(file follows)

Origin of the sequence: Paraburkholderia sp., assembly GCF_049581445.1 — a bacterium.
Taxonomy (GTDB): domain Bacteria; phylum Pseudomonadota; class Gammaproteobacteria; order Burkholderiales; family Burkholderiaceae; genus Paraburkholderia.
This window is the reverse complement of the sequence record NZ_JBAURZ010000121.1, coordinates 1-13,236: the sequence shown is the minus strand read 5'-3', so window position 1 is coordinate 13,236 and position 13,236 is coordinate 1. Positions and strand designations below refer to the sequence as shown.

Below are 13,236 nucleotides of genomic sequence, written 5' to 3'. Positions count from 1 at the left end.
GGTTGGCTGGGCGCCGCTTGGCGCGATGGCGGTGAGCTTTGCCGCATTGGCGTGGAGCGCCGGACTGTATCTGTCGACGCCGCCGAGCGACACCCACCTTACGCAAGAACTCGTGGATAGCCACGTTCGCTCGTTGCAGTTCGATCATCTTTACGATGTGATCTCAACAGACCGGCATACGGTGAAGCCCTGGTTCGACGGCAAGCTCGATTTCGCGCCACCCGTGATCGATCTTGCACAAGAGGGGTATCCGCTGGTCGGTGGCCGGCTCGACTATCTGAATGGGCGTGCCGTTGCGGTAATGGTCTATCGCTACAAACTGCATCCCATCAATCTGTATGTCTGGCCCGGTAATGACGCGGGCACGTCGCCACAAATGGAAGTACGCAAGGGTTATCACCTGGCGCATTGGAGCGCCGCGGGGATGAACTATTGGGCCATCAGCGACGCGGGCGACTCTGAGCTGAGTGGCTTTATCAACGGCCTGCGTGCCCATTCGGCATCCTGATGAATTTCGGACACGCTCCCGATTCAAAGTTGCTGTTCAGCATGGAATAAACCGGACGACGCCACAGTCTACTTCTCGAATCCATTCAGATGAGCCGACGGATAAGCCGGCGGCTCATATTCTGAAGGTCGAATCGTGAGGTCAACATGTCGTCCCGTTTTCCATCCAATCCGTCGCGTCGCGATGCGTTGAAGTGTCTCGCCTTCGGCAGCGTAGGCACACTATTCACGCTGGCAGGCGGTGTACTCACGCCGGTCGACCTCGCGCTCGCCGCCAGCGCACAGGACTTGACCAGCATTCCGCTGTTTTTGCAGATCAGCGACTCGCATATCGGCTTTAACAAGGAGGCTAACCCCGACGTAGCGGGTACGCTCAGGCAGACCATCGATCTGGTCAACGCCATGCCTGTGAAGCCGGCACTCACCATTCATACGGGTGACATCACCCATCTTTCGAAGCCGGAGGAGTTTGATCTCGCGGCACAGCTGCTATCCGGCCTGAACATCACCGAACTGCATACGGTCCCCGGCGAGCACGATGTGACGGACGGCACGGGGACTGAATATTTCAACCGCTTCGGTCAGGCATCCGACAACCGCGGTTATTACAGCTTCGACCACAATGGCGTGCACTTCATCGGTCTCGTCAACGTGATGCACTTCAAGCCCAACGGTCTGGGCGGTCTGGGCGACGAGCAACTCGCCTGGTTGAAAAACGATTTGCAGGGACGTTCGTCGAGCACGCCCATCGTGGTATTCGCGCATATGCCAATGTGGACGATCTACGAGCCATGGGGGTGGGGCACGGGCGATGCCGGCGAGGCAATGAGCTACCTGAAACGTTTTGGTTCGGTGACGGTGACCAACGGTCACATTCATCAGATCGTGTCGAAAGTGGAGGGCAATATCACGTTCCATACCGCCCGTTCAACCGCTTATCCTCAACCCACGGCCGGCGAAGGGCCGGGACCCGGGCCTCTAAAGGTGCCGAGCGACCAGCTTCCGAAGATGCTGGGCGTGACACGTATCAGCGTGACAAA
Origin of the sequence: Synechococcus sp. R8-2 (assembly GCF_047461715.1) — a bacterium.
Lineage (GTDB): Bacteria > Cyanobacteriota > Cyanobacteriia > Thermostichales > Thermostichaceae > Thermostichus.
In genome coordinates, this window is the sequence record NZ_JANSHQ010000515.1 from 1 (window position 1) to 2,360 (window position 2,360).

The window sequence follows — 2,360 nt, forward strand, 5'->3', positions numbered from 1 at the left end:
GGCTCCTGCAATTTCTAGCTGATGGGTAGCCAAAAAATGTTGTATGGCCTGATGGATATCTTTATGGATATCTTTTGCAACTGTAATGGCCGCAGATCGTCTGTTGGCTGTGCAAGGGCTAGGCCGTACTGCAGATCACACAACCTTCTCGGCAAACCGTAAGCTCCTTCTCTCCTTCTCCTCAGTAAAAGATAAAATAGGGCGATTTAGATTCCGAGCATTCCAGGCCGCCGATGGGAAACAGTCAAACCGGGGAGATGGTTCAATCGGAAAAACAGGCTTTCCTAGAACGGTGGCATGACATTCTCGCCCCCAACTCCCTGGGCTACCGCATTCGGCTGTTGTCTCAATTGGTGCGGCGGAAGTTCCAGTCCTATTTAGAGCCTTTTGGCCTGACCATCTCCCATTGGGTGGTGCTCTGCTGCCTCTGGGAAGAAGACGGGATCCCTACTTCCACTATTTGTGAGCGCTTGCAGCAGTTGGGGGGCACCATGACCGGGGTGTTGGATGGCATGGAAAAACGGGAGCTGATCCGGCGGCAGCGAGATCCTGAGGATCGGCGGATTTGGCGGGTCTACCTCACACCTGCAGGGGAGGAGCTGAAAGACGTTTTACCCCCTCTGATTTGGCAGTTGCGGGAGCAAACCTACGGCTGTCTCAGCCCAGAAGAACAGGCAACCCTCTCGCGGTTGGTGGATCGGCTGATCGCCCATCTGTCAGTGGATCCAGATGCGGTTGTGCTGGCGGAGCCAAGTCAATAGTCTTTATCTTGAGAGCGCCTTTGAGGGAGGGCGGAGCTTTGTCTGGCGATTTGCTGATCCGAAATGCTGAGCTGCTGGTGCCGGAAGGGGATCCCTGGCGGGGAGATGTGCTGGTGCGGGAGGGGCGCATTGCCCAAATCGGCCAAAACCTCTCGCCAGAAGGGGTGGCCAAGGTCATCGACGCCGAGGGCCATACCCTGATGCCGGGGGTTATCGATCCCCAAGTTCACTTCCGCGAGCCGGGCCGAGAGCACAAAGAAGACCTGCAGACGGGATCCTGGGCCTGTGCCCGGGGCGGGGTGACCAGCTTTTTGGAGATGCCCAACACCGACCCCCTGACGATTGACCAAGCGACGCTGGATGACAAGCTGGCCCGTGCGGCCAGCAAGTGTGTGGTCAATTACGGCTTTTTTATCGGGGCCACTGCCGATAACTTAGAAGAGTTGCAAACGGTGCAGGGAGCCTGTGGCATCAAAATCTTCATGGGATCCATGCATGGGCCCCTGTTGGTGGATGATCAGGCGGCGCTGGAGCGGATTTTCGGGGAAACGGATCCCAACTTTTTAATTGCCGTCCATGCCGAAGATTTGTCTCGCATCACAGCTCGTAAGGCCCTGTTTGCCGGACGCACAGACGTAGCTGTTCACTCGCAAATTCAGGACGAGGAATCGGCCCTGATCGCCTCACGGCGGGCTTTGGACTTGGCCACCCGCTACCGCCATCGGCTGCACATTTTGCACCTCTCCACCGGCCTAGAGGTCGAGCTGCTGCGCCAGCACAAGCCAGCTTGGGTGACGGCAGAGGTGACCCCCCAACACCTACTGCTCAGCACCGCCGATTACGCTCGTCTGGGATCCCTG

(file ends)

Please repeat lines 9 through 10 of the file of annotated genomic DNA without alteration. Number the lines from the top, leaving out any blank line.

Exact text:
The window sequence follows — 2,360 nt, forward strand, 5'->3', positions numbered from 1 at the left end:
GGCTCCTGCAATTTCTAGCTGATGGGTAGCCAAAAAATGTTGTATGGCCTGATGGATATCTTTATGGATATCTTTTGCAACTGTAATGGCCGCAGATCGTCTGTTGGCTGTGCAAGGGCTAGGCCGTACTGCAGATCACACAACCTTCTCGGCAAACCGTAAGCTCCTTCTCTCCTTCTCCTCAGTAAAAGATAAAATAGGGCGATTTAGATTCCGAGCATTCCAGGCCGCCGATGGGAAACAGTCAAACCGGGGAGATGGTTCAATCGGAAAAACAGGCTTTCCTAGAACGGTGGCATGACATTCTCGCCCCCAACTCCCTGGGCTACCGCATTCGGCTGTTGTCTCAATTGGTGCGGCGGAAGTTCCAGTCCTATTTAGAGCCTTTTGGCCTGACCATCTCCCATTGGGTGGTGCTCTGCTGCCTCTGGGAAGAAGACGGGATCCCTACTTCCACTATTTGTGAGCGCTTGCAGCAGTTGGGGGGCACCATGACCGGGGTGTTGGATGGCATGGAAAAACGGGAGCTGATCCGGCGGCAGCGAGATCCTGAGGATCGGCGGATTTGGCGGGTCTACCTCACACCTGCAGGGGAGGAGCTGAAAGACGTTTTACCCCCTCTGATTTGGCAGTTGCGGGAGCAAACCTACGGCTGTCTCAGCCCAGAAGAACAGGCAACCCTCTCGCGGTTGGTGGATCGGCTGATCGCCCATCTGTCAGTGGATCCAGATGCGGTTGTGCTGGCGGAGCCAAGTCAATAGTCTTTATCTTGAGAGCGCCTTTGAGGGAGGGCGGAGCTTTGTCTGGCGATTTGCTGATCCGAAATGCTGAGCTGCTGGTGCCGGAAGGGGATCCCTGGCGGGGAGATGTGCTGGTGCGGGAGGGGCGCATTGCCCAAATCGGCCAAAACCTCTCGCCAGAAGGGGTGGCCAAGGTCATCGACGCCGAGGGCCATACCCTGATGCCGGGGGTTATCGATCCCCAAGTTCACTTCCGCGAGCCGGGCCGAGAGCACAAAGAAGACCTGCAGACGGGATCCTGGGCCTGTGCCCGGGGCGGGGTGACCAGCTTTTTGGAGATGCCCAACACCGACCCCCTGACGATTGACCAAGCGACGCTGGATGACAAGCTGGCCCGTGCGGCCAGCAAGTGTGTGGTCAATTACGGCTTTTTTATCGGGGCCACTGCCGATAACTTAGAAGAGTTGCAAACGGTGCAGGGAGCCTGTGGCATCAAAATCTTCATGGGATCCATGCATGGGCCCCTGTTGGTGGATGATCAGGCGGCGCTGGAGCGGATTTTCGGGGAAACGGATCCCAACTTTTTAATTGCCGTCCATGCCGAAGATTTGTCTCGCATCACAGCTCGTAAGGCCCTGTTTGCCGGACGCACAGACGTAGCTGTTCACTCGCAAATTCAGGACGAGGAATCGGCCCTGATCGCCTCACGGCGGGCTTTGGACTTGGCCACCCGCTACCGCCATCGGCTGCACATTTTGCACCTCTCCACCGGCCTAGAGGTCGAGCTGCTGCGCCAGCACAAGCCAGCTTGGGTGACGGCAGAGGTGACCCCCCAACACCTACTGCTCAGCACCGCCGATTACGCTCGTCTGGGATCCCTG